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Interesting facts about Taoism

Taoism or Daoism refers to either a school of philosophical thought or to a religion – both share ideas and concepts of Chinese origin and emphasize living in harmony with the Tao.

Taoism has been connected to the philosopher Lao Tzu, who around 500 BC wrote the main book of Taoism, the Tao Te Ching. Taoism holds that humans and animals should live in balance with the Tao, or the universe. Taoists believe in spiritual immortality, where the spirit of the body joins the universe after death.

The Tao Te Ching, a book containing teachings attributed to Laozi, together with the later writings of Zhuangzi, are both widely considered the keystone works of Taoism.

The roots of Taoism go back at least to the 4th century BC. Early Taoism drew its cosmological notions from the School of Yinyang (Naturalists) and was deeply influenced by one of the oldest texts of Chinese culture, the I Ching, which expounds a philosophical system about how to keep human behavior in accordance with the alternating cycles of nature. The Legalist Shen Buhai (c. 400 – c. 337 BC) may also have been a major influence, expounding a realpolitik of wu wei, or qualified inaction.

It emphasizes doing what is natural and “going with the flow” in accordance with the Tao (or Dao), a cosmic force which flows through all things and binds and releases them. The philosophy grew from an observance of the natural world, and the religion developed out of a belief in cosmic balance maintained and regulated by the Tao. The original belief may or may not have included practices such as ancestor and spirit worship but both of these principles are observed by many Taoists today and have been for centuries.

In the broadest sense, a Taoist attitude toward life can be seen in the accepting and yielding, the joyful and carefree sides of the Chinese character, an attitude that offsets and complements the moral and duty-conscious, austere and purposeful character ascribed to Confucianism.

Taoism is also characterized by a positive, active attitude toward the occult and the metaphysical (theories on the nature of reality), whereas the agnostic, pragmatic Confucian tradition considers these issues of only marginal importance, although the reality of such issues is, by most Confucians, not denied.

Taoism became a semi-official Chinese religion during the Tang dynasty and continued during the Song dynasty. As Confucianism gained popularity Taoism gradually fell from favour, and changed from an official religion to a popular religious tradition.

Taoism became well-known in the eighth century AD as the religion of the Tang dynasty. In the following centuries, it existed alongside Buddhism and Confucianism (another philosophical religion). However, during the Communist takeover in 1959, Taoism, Confucianism, and other religions were banned. This caused a decline in the practice of Taoism in China. Many modern Taoists live in Taiwan, although recent reforms in China have increased the number of Chinese Taoists.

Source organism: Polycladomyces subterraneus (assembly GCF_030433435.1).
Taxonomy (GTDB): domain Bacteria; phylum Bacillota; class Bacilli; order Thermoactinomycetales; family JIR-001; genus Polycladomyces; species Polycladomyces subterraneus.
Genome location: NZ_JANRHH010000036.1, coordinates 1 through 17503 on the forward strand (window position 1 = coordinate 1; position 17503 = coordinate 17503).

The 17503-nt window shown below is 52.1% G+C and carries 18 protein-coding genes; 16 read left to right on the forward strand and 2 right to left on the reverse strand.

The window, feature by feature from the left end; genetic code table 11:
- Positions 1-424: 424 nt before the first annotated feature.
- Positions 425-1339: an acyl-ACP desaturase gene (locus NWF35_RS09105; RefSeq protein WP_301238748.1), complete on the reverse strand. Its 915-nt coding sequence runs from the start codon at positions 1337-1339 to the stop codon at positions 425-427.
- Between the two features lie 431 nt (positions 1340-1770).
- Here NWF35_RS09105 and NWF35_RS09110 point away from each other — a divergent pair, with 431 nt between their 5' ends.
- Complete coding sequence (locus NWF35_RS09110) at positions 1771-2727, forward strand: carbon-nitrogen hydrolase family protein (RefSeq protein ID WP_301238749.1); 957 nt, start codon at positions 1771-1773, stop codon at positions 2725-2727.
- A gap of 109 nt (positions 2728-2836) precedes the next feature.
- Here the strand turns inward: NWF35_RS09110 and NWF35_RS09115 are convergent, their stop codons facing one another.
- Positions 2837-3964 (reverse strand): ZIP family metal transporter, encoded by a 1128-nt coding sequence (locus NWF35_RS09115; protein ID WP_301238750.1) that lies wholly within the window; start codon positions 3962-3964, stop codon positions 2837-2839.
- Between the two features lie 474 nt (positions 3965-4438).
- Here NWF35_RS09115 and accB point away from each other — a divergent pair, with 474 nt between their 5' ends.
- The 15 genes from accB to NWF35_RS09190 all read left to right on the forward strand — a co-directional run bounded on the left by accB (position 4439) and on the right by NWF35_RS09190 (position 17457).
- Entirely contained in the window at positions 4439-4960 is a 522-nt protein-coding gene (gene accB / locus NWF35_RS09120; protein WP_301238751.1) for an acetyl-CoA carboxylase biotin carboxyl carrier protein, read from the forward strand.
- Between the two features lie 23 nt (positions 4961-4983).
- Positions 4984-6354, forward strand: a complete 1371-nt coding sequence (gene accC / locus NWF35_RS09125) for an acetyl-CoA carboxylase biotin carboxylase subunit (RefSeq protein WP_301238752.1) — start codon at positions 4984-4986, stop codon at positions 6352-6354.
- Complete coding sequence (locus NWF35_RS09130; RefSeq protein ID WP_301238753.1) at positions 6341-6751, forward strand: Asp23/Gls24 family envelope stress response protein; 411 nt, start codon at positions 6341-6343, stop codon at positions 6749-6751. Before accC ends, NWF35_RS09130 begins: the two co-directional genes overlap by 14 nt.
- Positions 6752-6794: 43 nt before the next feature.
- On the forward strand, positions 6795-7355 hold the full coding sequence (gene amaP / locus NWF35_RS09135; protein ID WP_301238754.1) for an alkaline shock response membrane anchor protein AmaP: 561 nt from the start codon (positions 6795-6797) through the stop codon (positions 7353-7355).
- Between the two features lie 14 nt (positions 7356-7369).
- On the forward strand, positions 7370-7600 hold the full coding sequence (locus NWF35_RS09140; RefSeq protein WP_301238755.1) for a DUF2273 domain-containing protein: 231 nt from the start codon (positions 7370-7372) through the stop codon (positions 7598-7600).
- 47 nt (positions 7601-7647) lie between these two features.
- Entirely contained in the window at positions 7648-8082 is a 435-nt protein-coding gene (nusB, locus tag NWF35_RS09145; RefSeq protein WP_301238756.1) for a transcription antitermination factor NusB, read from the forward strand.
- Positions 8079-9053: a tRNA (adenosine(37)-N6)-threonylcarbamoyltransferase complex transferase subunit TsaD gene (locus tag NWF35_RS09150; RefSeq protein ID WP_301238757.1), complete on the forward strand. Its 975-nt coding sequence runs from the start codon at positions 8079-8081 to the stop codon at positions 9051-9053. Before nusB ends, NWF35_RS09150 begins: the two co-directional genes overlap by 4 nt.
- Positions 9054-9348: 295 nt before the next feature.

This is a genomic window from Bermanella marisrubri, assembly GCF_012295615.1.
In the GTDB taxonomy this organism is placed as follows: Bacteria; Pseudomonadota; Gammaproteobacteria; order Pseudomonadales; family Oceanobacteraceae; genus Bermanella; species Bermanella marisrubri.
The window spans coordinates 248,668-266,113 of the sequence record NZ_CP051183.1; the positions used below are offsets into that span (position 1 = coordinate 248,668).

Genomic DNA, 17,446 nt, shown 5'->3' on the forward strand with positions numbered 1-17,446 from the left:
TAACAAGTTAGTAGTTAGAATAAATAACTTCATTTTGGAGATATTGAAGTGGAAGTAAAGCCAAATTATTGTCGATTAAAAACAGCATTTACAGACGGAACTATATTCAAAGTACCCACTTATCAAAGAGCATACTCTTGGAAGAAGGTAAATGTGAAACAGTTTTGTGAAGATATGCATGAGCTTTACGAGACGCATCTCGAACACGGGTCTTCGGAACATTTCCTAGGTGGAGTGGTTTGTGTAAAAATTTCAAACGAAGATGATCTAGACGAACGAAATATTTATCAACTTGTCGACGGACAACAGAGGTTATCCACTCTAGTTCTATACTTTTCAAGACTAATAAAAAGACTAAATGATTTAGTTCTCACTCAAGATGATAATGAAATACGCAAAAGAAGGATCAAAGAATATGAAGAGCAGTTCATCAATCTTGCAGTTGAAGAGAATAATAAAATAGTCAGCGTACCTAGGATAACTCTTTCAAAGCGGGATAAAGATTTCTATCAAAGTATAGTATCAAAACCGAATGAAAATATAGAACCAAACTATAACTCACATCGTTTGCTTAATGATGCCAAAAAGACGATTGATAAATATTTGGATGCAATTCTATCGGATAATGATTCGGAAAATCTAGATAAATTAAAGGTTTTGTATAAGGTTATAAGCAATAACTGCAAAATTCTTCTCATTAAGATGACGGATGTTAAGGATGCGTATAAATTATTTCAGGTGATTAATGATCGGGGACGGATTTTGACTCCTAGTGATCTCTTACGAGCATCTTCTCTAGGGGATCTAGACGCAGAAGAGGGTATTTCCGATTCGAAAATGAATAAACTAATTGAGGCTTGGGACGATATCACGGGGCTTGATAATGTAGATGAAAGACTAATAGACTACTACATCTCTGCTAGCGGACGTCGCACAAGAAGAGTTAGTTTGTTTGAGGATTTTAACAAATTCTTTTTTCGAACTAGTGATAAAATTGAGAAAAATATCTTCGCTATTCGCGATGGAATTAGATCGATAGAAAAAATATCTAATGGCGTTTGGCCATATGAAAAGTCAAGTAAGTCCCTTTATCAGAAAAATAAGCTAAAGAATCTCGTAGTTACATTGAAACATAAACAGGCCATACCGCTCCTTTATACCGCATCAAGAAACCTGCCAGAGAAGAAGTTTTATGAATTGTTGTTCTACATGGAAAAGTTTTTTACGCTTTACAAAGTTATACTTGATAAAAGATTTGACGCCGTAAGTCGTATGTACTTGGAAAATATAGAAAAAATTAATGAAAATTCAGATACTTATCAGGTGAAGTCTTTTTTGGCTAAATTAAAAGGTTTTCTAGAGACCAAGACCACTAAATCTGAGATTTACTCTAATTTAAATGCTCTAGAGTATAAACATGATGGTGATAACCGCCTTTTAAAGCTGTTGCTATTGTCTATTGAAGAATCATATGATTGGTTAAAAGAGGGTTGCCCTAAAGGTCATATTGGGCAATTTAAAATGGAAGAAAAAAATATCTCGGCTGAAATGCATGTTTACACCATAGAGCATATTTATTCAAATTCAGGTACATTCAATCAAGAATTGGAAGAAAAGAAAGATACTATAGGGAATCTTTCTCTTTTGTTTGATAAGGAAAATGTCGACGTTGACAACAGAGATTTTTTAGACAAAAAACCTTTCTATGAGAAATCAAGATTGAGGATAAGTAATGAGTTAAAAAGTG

Tao literally means “way”, but can also be interpreted as road, channel, path, doctrine, or line. In Taoism, it is “the One, which is natural, spontaneous, eternal, nameless, and indescribable. It is at once the beginning of all things and the way in which all things pursue their course.” It has variously been denoted as the “flow of the universe”, a “conceptually necessary ontological ground”, or a demonstration of nature. The Tao also is something that individuals can find immanent in themselves.

The taijitu commonly known as the “yin and yang symbol” or simply the “yin yang” – and the Bagua – “Eight Trigrams” – have importance in Taoist symbolism. In this cosmology, the universe creates itself out of a primary chaos of material energy, organized into the cycles of Yin and Yang and formed into objects and lives. Yin is the receptive and Yang is the active principle, seen in all forms of change and difference such as the annual season cycles, the natural landscape, the formation of both men and women as characters, and sociopolitical history. While almost all Taoist organizations make use of it, its principles have influenced Confucian, Neo-Confucian or pan-Chinese theory. One can see this symbol as a decorative element on Taoist organization flags and logos, temple floors, or stitched into clerical robes. According to Song dynasty sources, it originated around the 10th century AD. Previously, a tiger and a dragon had symbolized yin and yang.

Taoist temples in southern China and Taiwan may often be identified by their roofs, which feature dragons and phoenixes made from multicolored ceramic tiles. They also stand for the harmony of yin and yang (with the phoenix representing yin). A related symbol is the flaming pearl, which may be seen on such roofs between two dragons, as well as on the hairpin of a Celestial Master. In general though, Chinese Taoist architecture lacks universal features that distinguish it from other structures.

Mount Laojun in Luoyan, Henan Province, China is a sacred site for Taoists. Hundreds of Taoists embark on pilgrimages every year along with tourists from around the world to see this spectacular site.

Today, the Taoist religion is one of the five religious doctrines officially recognized by the People’s Republic of China (PRC), including in its special administrative regions (SARs) of Hong Kong and Macau. It is also a major religion in Taiwan and has a significant number of adherents in a number of other societies throughout East and Southeast Asia, particularly in Malaysia, Singapore and Vietnam.

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